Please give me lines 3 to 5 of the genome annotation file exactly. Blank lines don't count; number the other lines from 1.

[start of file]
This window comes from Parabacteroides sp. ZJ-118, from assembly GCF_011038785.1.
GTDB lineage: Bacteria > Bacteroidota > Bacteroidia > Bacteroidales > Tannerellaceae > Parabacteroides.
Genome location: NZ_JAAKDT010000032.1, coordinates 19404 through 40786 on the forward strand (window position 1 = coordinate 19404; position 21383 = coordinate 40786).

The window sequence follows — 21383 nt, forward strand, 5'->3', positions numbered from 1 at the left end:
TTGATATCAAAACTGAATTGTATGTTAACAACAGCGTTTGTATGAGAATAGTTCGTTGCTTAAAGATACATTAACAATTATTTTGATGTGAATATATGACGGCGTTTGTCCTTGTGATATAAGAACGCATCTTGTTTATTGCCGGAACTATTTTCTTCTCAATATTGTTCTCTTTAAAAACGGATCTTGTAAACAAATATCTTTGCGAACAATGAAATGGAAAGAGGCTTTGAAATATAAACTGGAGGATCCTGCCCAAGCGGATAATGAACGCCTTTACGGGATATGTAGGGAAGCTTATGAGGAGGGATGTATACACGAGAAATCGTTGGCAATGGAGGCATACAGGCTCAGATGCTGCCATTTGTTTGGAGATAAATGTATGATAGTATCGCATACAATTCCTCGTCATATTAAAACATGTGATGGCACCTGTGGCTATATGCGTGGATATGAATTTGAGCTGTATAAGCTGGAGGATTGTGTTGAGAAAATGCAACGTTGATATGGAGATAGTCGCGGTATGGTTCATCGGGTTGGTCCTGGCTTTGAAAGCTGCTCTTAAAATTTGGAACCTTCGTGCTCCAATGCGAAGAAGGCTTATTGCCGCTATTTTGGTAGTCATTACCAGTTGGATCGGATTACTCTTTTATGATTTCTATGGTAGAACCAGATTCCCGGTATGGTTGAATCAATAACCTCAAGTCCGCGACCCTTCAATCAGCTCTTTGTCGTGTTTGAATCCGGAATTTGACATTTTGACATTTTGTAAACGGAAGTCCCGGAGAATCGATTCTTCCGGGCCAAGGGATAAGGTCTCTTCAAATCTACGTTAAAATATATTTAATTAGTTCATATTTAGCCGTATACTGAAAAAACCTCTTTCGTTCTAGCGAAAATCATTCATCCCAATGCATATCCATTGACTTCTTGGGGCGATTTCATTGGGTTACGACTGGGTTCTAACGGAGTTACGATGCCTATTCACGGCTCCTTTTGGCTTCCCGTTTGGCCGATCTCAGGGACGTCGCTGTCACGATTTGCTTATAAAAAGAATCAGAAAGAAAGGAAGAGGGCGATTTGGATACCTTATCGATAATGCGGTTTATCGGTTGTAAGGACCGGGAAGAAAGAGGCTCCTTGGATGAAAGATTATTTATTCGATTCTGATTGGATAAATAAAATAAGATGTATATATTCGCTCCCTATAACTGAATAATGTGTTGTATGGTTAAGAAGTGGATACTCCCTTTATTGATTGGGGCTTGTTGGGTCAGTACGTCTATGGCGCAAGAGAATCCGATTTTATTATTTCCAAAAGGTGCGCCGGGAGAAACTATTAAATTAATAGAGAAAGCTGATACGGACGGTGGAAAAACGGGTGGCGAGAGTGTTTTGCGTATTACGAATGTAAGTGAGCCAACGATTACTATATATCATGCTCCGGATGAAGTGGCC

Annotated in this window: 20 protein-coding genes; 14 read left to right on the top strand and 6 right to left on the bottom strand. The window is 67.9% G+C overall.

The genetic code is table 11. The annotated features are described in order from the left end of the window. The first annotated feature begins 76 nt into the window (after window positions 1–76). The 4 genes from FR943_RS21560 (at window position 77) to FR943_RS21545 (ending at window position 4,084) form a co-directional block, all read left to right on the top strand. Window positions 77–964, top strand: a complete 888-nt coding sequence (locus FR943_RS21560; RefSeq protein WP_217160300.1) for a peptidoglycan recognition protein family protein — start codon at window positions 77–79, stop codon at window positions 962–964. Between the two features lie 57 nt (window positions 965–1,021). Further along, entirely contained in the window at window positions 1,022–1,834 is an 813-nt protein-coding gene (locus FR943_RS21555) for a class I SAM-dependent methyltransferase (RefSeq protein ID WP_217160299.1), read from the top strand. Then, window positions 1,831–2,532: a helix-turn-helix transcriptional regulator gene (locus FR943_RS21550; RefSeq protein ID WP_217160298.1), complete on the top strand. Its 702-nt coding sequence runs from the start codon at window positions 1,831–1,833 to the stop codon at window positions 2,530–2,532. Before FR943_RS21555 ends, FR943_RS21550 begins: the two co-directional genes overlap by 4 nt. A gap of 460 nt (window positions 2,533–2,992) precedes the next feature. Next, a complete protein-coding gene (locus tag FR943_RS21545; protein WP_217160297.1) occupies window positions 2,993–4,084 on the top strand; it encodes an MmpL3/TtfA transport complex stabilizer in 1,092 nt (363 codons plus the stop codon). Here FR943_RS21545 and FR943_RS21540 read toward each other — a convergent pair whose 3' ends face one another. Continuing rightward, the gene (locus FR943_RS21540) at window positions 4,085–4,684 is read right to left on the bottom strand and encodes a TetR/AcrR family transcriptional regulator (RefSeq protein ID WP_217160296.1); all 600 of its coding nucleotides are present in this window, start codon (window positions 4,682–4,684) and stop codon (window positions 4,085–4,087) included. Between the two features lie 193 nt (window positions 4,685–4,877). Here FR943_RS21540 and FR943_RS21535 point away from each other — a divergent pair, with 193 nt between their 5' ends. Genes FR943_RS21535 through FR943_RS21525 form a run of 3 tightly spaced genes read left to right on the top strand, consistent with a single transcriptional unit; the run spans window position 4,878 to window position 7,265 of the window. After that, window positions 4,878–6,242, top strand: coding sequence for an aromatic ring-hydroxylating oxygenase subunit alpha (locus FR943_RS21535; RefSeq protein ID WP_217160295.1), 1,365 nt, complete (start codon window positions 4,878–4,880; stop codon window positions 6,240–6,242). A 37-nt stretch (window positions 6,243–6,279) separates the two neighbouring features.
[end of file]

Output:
Genome location: NZ_JAAKDT010000032.1, coordinates 19404 through 40786 on the forward strand (window position 1 = coordinate 19404; position 21383 = coordinate 40786).

The window sequence follows — 21383 nt, forward strand, 5'->3', positions numbered from 1 at the left end:
TTGATATCAAAACTGAATTGTATGTTAACAACAGCGTTTGTATGAGAATAGTTCGTTGCTTAAAGATACATTAACAATTATTTTGATGTGAATATATGACGGCGTTTGTCCTTGTGATATAAGAACGCATCTTGTTTATTGCCGGAACTATTTTCTTCTCAATATTGTTCTCTTTAAAAACGGATCTTGTAAACAAATATCTTTGCGAACAATGAAATGGAAAGAGGCTTTGAAATATAAACTGGAGGATCCTGCCCAAGCGGATAATGAACGCCTTTACGGGATATGTAGGGAAGCTTATGAGGAGGGATGTATACACGAGAAATCGTTGGCAATGGAGGCATACAGGCTCAGATGCTGCCATTTGTTTGGAGATAAATGTATGATAGTATCGCATACAATTCCTCGTCATATTAAAACATGTGATGGCACCTGTGGCTATATGCGTGGATATGAATTTGAGCTGTATAAGCTGGAGGATTGTGTTGAGAAAATGCAACGTTGATATGGAGATAGTCGCGGTATGGTTCATCGGGTTGGTCCTGGCTTTGAAAGCTGCTCTTAAAATTTGGAACCTTCGTGCTCCAATGCGAAGAAGGCTTATTGCCGCTATTTTGGTAGTCATTACCAGTTGGATCGGATTACTCTTTTATGATTTCTATGGTAGAACCAGATTCCCGGTATGGTTGAATCAATAACCTCAAGTCCGCGACCCTTCAATCAGCTCTTTGTCGTGTTTGAATCCGGAATTTGACATTTTGACATTTTGTAAACGGAAGTCCCGGAGAATCGATTCTTCCGGGCCAAGGGATAAGGTCTCTTCAAATCTACGTTAAAATATATTTAATTAGTTCATATTTAGCCGTATACTGAAAAAACCTCTTTCGTTCTAGCGAAAATCATTCATCCCAATGCATATCCATTGACTTCTTGGGGCGATTTCATTGGGTTACGACTGGGTTCTAACGGAGTTACGATGCCTATTCACGGCTCCTTTTGGCTTCCCGTTTGGCCGATCTCAGGGACGTCGCTGTCACGATTTGCTTATAAAAAGAATCAGAAAGAAAGGAAGAGGGCGATTTGGATACCTTATCGATAATGCGGTTTATCGGTTGTAAGGACCGGGAAGAAAGAGGCTCCTTGGATGAAAGATTATTTATTCGATTCTGATTGGATAAATAAAATAAGATGTATATATTCGCTCCCTATAACTGAATAATGTGTTGTATGGTTAAGAAGTGGATACTCCCTTTATTGATTGGGGCTTGTTGGGTCAGTACGTCTATGGCGCAAGAGAATCCGATTTTATTATTTCCAAAAGGTGCGCCGGGAGAAACTATTAAATTAATAGAGAAAGCTGATACGGACGGTGGAAAAACGGGTGGCGAGAGTGTTTTGCGTATTACGAATGTAAGTGAGCCAACGATTACTATATATCATGCTCCGGATGAAGTGGCC